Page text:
Deep down, I always knew I would live in America. As a three year-old, I was strikingly drawn to the brownstone row-homes and strange accents in Sesame Street. In my childhood play, I would create a world in which many of the characters had Southern drawls. The earliest vacation I remember was a family road trip across the States in 1992. It was an incredible time of laughter and discovery. I had traveled elsewhere before, but it was the first time I would truly take in the environment around me. Everything seemed so big in comparison to London. Big roads, big trucks, big houses, big portions. We would cite moments from that trip for the rest of our lives. From then the seed was sown. There was a big America, with big opportunity and I felt I belonged there.
My mother, father, and two brothers are four of the most important people in my life. They have shown me what fierce love looks like, and how to serve God in all circumstances. For the majority of my life, I could not imagine what it would be like without them there daily. We were so tightly woven together – and we were all we had. To some degree, we operated under the assumption that I would be there forever. I had everything I needed in South East London. I always thought if I’d move out by myself, it would be down the street - but never out of the city, let alone the country.
Here is the thing about dreams. You don’t chase dreams, dreams chase you. You’ll find that no matter how much you pursue something, if it’s not for you, it won’t happen. But if it is for you, it’ll happen in ways you could not have conjured up yourself.
I want to share how one of these dreams, the dream of living in America, chased me.
When it came to choosing universities, I wanted to study at King's College London. Originally, the plan was to apply for a medical degree, but I didn’t have the grades to do so. I settled for Biomedical Science, since there was an option to fast-track to studying Medicine afterwards. This sounded good, and felt like it would be acceptable for my Nigerian father and Bajan mother. If you don’t know already, there is an unspoken (but vocalized) rule in Nigerian households that you must be a doctor, lawyer, accountant or engineer. Every other career is secondary to these fields. And no matter how successful you are, you will have always missed the mark if you have pursued other vocations.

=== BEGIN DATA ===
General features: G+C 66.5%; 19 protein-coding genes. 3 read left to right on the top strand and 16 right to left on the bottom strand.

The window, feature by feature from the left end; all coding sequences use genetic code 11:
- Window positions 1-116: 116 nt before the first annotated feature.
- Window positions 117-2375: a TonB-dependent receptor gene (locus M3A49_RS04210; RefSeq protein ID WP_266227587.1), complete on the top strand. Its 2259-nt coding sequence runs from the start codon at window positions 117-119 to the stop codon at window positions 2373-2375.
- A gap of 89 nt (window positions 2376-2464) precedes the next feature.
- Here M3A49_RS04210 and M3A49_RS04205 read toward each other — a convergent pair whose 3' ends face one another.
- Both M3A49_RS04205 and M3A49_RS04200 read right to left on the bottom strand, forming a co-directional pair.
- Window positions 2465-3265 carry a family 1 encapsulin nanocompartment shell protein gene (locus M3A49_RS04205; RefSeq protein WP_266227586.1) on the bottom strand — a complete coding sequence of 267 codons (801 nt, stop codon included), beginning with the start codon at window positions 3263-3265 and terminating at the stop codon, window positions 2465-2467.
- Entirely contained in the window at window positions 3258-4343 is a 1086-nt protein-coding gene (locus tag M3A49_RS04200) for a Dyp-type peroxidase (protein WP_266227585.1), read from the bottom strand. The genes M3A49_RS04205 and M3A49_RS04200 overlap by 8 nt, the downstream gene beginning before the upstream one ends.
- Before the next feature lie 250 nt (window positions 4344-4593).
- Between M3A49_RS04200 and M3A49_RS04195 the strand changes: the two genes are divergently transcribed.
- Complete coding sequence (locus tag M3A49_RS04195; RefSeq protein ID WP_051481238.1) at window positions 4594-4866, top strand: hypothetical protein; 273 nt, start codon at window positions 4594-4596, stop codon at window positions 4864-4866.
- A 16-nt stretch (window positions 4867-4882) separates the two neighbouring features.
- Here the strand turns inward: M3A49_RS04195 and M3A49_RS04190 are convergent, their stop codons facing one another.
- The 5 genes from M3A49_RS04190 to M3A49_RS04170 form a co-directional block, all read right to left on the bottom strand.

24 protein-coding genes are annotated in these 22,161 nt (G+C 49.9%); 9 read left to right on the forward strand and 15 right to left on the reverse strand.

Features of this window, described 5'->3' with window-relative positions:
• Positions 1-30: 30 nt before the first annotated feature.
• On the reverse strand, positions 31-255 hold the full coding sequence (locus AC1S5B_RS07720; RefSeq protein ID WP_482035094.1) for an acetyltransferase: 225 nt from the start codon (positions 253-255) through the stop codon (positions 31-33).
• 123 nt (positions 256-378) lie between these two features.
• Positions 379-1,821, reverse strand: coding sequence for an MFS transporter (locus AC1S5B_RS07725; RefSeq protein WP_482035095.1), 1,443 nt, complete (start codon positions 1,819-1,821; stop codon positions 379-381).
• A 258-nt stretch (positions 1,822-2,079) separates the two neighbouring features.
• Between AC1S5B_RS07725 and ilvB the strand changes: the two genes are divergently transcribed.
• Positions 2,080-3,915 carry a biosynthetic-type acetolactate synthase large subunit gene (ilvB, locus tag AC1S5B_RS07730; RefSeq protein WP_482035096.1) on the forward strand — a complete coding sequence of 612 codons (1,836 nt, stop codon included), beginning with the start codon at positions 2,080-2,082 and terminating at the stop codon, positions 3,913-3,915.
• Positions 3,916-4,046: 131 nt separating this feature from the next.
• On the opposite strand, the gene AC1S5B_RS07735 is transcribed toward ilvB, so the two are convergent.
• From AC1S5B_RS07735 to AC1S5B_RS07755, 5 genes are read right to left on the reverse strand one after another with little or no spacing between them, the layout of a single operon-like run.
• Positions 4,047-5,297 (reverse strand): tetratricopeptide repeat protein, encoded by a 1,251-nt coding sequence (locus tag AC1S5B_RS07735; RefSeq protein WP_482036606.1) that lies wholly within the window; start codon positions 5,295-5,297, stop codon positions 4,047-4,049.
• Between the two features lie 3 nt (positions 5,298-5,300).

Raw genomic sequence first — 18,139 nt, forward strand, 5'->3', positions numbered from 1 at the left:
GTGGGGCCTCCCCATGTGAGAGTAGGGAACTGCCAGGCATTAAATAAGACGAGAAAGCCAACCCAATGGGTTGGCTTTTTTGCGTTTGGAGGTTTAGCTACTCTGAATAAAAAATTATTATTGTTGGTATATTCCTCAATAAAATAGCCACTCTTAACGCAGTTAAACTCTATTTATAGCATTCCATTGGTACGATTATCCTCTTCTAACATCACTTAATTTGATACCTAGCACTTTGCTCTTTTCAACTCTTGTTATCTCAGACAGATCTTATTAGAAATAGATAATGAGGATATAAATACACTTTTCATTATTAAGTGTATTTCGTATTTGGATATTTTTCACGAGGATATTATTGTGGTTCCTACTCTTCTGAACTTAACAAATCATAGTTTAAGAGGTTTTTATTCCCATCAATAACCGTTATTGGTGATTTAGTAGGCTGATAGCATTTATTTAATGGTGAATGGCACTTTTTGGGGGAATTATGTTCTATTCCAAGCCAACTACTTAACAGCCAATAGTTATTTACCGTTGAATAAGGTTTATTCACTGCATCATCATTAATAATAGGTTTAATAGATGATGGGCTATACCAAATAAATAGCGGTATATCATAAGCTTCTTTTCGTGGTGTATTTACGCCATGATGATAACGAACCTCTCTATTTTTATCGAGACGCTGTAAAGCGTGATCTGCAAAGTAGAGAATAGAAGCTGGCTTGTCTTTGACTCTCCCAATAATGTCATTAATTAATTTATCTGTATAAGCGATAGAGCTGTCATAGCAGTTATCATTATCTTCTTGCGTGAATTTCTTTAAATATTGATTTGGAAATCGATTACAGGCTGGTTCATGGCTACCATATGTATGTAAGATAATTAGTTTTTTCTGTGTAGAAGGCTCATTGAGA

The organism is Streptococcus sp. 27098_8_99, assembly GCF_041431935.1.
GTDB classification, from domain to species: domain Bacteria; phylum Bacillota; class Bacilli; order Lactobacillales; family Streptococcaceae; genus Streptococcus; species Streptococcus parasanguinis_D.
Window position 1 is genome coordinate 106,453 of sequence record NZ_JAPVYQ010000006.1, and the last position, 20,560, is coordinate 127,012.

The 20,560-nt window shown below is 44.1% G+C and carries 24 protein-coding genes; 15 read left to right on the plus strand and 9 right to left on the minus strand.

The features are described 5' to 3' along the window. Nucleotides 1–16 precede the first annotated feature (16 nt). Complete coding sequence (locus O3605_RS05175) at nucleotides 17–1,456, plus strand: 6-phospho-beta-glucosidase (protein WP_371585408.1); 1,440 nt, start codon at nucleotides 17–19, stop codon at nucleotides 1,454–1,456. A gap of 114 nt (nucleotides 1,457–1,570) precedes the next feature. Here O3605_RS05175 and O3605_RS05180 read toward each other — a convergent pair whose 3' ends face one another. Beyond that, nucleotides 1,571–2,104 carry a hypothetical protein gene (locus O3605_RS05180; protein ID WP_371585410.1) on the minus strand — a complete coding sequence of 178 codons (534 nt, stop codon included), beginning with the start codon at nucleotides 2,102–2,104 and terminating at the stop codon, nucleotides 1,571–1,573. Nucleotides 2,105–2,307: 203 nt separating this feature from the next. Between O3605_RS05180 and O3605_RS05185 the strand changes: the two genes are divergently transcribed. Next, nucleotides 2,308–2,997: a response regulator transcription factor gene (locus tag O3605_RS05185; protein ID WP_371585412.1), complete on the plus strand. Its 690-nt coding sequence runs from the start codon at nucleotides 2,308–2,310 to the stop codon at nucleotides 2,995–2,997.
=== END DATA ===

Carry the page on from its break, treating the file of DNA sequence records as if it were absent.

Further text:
Sidenote: Who really knows what they want to do at 17?
Results day came. I failed. Miserably. My grades were nowhere near what they needed to be for my first couple of choices, let alone the three universities I had declined months prior. I was used to shame at this point, but I was introduced to a level of shame that would severely damage my confidence. From then, I would constantly battle with anxiety when it came to exams, coursework, (read: PhD thesis), and convince myself that failure was my fate. I knew I was smart, but nothing I had produced thus far proved that.
We went through the clearing process to see if any universities across the country had space on their programs. I had in my mind that I should go to Queen Mary’s University of London, because a friend of mine was already there. They said they’d call me back. I’m still waiting for that call.
My father took me to the open-day at the University of Surrey – a place I hadn’t heard of. My father, naturally disappointed, was still fighting for me, and determined that I would be attending somewhere that Fall. I have never quite understood his level of faith in me. It’s like God told him something I’m still not privy to. He and my mum have always believed that I would do something of significance. It’s encouraging and burdensome all at the same time – but I’m thankful for it.
Our tour guide was a lanky white boy who studied Biochemistry with a focus in Neuroscience. I dragged my feet as we walked around the green modern campus. In my head, this was a waste of time, and I was still convinced I would be going to Queen Mary’s.
Then he casually mentioned something.
“So I just got back from my placement year at Harvard.”
“Excuse me?” I said.
Suddenly, I was interested. Harvard? I was asking more questions about the placement year in America, than anything else about his experience at Surrey. He explained that the university had a partnership with several American schools, and a select few had the opportunity to go during their third year. In that moment, I decided I was going to the University of Surrey.
Perhaps everything was aligning after all?
Story continued: HERE